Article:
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#STEMStories: Cathy, Program Manager, USA


1. Introduce yourself, who are you what do you do?

My name is Cathy Moya and I work for Microsoft in a Customer Experience Engineering team. My job is to connect our engineers and our customers so we can build the best possible products based on deep, honest feedback. I manage our Microsoft Most Valued Professionals (MVPs) for System Center Configuration Manager, Microsoft Intune, and Windows for IT. I manage our online suggestion box called UserVoice. And I created an initiative called #WomenITPros to help invite and support women in tech careers that don’t involve coding, because there’s A LOT more to working in tech than being able to code. I’ve had a variety of jobs at Microsoft since 2002 and none of them involved writing code.

2. How did you arrive at this career (or point in your life/work)? Was it always something you knew you wanted to do?

If you had told me 20 years ago this is what I’d be doing with my life I would have laughed. I was a theater major. I love theater, but I realized I didn’t love it in the way I’d need to in order to make a living at it. I also loved tech - I was really good at the one computer class they started my senior year of high school, but no one ever said, “Hey, Cathy, you know you could major in computers instead of theater?” I just didn’t think that was for me. But even back in the 80’s there was a lot of tech in theater - I wrote my plays on early word processors on early PCs, I much preferred using computerized lighting boards when I did lighting design, we were starting to use AutoCAD for other designs.

3. What about your job makes you jump out of bed in the morning, especially on those cold, dark mornings?

My personal mission statement is “helping people understand things better”. The more my job is about that, the more I love it. Right now I help our MVPs understand our products better and they turn around and help our user community. I also connect our MVPs with our engineers so the product team can truly understand what our users need. I am inspired now to tackle a problem I see that contributes to the lack of diversity in tech - if we make it sound like you aren’t welcome in tech unless you know how to code, we’re losing talent that could find other roles in the tech world.

4. What is your personal cure for stress or how do you raise your spirits in times of doubt? Can you share a Story?

Martin Seligman, the father of positive psychology, did an amazing experiment with dogs. To sum it up, they had one group of dogs who could stop a shock by pushing a button with their noses, and a second group of dogs who had to wait for some other dog to stop the shock but couldn’t stop it on their own. In phase 2 of the experiment, the dogs could stop the shock by jumping over a low wall. They found the dogs in the first group quickly learned to jump away from the shock, but the dogs in the second group, the ones who couldn’t stop the shock at first, just stayed there. They “learned” that nothing they could do would change their situation, but they were wrong. When I feel stuck and stressed, I have to look for the things I can change. There’s always something I can change, even if it’s just my attitude about what’s happening to me. If I let myself believe things are hopeless and I can’t change anything, then I will stay stuck.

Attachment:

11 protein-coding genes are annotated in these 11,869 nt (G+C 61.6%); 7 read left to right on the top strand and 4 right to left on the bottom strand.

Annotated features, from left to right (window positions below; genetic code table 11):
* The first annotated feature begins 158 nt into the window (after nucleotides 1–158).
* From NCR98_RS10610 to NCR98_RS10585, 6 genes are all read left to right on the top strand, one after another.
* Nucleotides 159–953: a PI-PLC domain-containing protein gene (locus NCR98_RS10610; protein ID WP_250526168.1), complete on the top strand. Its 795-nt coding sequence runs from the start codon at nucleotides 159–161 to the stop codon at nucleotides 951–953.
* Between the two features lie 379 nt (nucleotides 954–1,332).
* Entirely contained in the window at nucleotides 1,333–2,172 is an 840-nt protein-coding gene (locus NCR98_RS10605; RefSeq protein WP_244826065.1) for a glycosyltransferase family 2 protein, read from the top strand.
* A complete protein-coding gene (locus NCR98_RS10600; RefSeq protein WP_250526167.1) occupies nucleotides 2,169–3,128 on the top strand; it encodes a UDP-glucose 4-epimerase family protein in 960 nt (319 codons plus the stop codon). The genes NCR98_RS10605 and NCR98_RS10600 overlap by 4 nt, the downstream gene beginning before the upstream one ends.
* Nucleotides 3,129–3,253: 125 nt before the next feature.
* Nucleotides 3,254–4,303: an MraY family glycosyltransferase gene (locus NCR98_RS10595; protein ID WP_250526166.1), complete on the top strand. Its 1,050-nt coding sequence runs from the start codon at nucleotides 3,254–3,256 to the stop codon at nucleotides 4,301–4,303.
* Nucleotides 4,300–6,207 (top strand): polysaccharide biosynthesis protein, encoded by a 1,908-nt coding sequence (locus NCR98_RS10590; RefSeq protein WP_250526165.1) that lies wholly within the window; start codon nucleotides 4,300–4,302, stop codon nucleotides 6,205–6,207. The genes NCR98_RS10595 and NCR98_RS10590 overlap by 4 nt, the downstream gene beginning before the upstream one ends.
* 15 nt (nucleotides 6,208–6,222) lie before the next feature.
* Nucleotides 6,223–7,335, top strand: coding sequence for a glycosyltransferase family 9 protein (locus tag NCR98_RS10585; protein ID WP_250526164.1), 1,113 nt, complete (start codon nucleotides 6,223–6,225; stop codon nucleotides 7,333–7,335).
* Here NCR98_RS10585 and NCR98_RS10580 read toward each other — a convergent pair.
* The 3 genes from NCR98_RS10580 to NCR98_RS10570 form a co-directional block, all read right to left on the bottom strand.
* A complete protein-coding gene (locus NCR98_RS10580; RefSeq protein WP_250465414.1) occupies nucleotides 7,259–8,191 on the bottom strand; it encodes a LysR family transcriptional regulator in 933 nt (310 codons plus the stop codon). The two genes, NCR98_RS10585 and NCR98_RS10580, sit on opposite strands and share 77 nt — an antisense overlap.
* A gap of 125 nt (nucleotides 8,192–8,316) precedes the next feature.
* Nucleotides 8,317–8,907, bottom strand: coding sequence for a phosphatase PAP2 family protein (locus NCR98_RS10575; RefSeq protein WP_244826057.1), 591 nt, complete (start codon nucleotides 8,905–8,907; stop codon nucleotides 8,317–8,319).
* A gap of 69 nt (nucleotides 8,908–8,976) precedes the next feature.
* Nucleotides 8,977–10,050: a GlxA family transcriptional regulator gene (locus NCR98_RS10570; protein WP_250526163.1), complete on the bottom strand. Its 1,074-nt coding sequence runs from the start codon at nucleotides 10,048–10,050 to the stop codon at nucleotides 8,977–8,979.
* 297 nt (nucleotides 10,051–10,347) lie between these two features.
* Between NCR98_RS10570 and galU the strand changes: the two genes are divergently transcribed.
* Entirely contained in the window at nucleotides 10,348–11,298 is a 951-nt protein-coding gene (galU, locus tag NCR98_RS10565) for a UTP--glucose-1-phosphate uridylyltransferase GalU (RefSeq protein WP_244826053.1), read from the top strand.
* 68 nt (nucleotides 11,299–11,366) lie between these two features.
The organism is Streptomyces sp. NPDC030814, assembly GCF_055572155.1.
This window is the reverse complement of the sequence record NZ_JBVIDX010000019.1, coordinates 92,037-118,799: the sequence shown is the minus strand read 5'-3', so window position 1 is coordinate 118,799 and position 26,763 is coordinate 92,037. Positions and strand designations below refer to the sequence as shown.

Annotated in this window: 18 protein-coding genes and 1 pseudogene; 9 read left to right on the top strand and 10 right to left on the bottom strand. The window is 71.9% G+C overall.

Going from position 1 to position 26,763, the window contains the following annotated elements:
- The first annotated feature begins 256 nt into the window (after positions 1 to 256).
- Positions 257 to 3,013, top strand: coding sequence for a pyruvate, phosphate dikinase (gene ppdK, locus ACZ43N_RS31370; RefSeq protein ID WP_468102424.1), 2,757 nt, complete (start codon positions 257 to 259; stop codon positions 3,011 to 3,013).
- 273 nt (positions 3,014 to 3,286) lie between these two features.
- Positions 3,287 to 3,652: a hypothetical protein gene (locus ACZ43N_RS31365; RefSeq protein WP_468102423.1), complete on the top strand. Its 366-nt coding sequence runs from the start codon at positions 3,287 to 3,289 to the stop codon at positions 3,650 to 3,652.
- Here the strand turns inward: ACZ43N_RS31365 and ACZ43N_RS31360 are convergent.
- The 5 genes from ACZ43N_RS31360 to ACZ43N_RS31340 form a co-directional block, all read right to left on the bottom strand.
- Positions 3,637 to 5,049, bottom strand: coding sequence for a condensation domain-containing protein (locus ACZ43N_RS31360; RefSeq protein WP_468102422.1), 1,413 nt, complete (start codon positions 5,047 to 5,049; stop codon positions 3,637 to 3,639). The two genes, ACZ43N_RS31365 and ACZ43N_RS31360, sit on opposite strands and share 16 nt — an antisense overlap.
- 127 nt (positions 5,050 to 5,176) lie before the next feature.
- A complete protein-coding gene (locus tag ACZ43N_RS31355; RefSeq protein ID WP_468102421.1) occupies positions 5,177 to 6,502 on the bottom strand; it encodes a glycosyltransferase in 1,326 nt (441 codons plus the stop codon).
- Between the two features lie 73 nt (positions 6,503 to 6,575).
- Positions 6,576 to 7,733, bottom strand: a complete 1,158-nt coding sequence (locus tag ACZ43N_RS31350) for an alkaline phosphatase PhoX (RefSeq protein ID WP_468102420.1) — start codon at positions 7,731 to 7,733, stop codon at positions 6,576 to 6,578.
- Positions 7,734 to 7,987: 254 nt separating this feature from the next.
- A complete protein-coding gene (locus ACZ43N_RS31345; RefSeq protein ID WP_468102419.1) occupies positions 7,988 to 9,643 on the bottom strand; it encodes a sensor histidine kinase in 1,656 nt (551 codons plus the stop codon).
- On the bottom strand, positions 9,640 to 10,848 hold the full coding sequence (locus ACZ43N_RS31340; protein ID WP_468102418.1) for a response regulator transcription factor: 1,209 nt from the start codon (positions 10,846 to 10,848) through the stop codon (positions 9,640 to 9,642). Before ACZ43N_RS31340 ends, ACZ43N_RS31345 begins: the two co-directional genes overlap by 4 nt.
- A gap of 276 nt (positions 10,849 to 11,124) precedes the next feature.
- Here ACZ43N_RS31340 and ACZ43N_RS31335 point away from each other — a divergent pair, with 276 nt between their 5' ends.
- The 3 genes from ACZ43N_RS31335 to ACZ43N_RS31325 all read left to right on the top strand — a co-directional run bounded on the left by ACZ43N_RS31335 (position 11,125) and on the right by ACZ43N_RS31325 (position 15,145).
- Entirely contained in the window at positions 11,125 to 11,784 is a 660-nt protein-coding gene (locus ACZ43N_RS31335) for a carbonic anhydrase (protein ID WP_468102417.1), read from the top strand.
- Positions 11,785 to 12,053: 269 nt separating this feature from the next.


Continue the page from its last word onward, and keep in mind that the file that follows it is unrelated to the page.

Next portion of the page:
5. Who is your role model? If no one, any thoughts on this?

I don’t have a role model in the sense of “I’m not out there trying to do what they do” or thinking “what would she do in this situation?”, but Dona Sarkar is an inspiration to me. Her passion and energy are amazing. I saw her speak at the Women’s Conference at Microsoft several years ago and I was riveted by every word. I love how she brings together fashion and technology. I love how she is helping others pursue their dreams with her book #do the thing.

6. What advice would you give to yourself if you could go back in time?

I would love to go back and have myself read Nonviolent Communication by Marshall Rosenberg years ago. He brings together emotional intelligence and communication skills in a very unique way.

7. Top 3 tips for girls starting out in STEM?

  1. Find what you love and do it, even if it isn’t considered STEM. There is technology in everything, so seek out the technology parts of the thing you love to do and master those.
  2. Read the manuals. If the documentation is well-written, you can learn a lot from taking the time to read it through. And working in the ITPro world is a lot of “Read the ‘fine’ manual”, also known as RTFM. If the manuals aren’t good, or aren’t getting you want you need, go online and find other sources - user communities, meet ups, conferences. There’s a lot of info out there. (And if there isn’t, learn it yourself and start creating your own content!)
  3. Never be afraid to ask for what you want. There are always people out there willing to help you, if only because they were helped once upon a time. You will have people say no, but you will probably get more yesses than no’s.

8. How do you measure your success?

Probably not enough. :-) I tend to dwell more on my failures than measure or celebrate my success. I’m working on savoring my accomplishments.

9. Where can we find out more about your work?

I have a FAQ about #WomenITPros at https://aka.ms/womenitpros.
You can learn more about the Microsoft MVP program at https://mvp.microsoft.com.
You can see the moderation I do on UserVoice at https://microsoftintune.uservoice.com.

10. Are you social? Will you share your Twitter handle, or LinkedIn profile, or Facebook so that young women can connect with you?

Twitter: @CxPCathy
LinkedIn: https://www.linkedin.com/in/cxpcathy/ - if you mention #WomenITpros, I will accept your friend request.